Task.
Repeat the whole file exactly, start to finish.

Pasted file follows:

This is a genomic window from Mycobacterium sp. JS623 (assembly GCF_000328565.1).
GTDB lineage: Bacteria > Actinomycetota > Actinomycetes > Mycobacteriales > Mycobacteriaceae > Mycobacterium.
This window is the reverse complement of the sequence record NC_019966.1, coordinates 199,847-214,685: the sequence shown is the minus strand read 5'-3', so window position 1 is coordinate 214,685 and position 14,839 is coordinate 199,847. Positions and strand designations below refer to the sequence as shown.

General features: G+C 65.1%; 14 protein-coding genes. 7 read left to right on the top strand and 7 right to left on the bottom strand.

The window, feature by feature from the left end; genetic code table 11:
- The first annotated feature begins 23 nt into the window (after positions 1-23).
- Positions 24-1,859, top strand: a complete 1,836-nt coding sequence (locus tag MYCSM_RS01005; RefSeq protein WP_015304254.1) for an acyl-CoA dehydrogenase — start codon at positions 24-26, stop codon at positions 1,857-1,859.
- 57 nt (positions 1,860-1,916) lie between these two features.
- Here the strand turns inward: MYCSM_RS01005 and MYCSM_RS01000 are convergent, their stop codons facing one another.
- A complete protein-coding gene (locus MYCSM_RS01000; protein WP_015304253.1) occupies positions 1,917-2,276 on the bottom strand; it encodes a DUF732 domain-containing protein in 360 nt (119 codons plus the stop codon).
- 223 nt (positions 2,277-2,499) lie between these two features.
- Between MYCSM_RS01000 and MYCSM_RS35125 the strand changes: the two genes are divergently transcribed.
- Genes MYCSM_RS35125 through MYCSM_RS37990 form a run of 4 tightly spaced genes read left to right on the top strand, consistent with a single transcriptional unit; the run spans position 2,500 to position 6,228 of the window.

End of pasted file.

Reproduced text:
This is a genomic window from Mycobacterium sp. JS623 (assembly GCF_000328565.1).
GTDB lineage: Bacteria > Actinomycetota > Actinomycetes > Mycobacteriales > Mycobacteriaceae > Mycobacterium.
This window is the reverse complement of the sequence record NC_019966.1, coordinates 199,847-214,685: the sequence shown is the minus strand read 5'-3', so window position 1 is coordinate 214,685 and position 14,839 is coordinate 199,847. Positions and strand designations below refer to the sequence as shown.

General features: G+C 65.1%; 14 protein-coding genes. 7 read left to right on the top strand and 7 right to left on the bottom strand.

The window, feature by feature from the left end; genetic code table 11:
- The first annotated feature begins 23 nt into the window (after positions 1-23).
- Positions 24-1,859, top strand: a complete 1,836-nt coding sequence (locus tag MYCSM_RS01005; RefSeq protein WP_015304254.1) for an acyl-CoA dehydrogenase — start codon at positions 24-26, stop codon at positions 1,857-1,859.
- 57 nt (positions 1,860-1,916) lie between these two features.
- Here the strand turns inward: MYCSM_RS01005 and MYCSM_RS01000 are convergent, their stop codons facing one another.
- A complete protein-coding gene (locus MYCSM_RS01000; protein WP_015304253.1) occupies positions 1,917-2,276 on the bottom strand; it encodes a DUF732 domain-containing protein in 360 nt (119 codons plus the stop codon).
- 223 nt (positions 2,277-2,499) lie between these two features.
- Between MYCSM_RS01000 and MYCSM_RS35125 the strand changes: the two genes are divergently transcribed.
- Genes MYCSM_RS35125 through MYCSM_RS37990 form a run of 4 tightly spaced genes read left to right on the top strand, consistent with a single transcriptional unit; the run spans position 2,500 to position 6,228 of the window.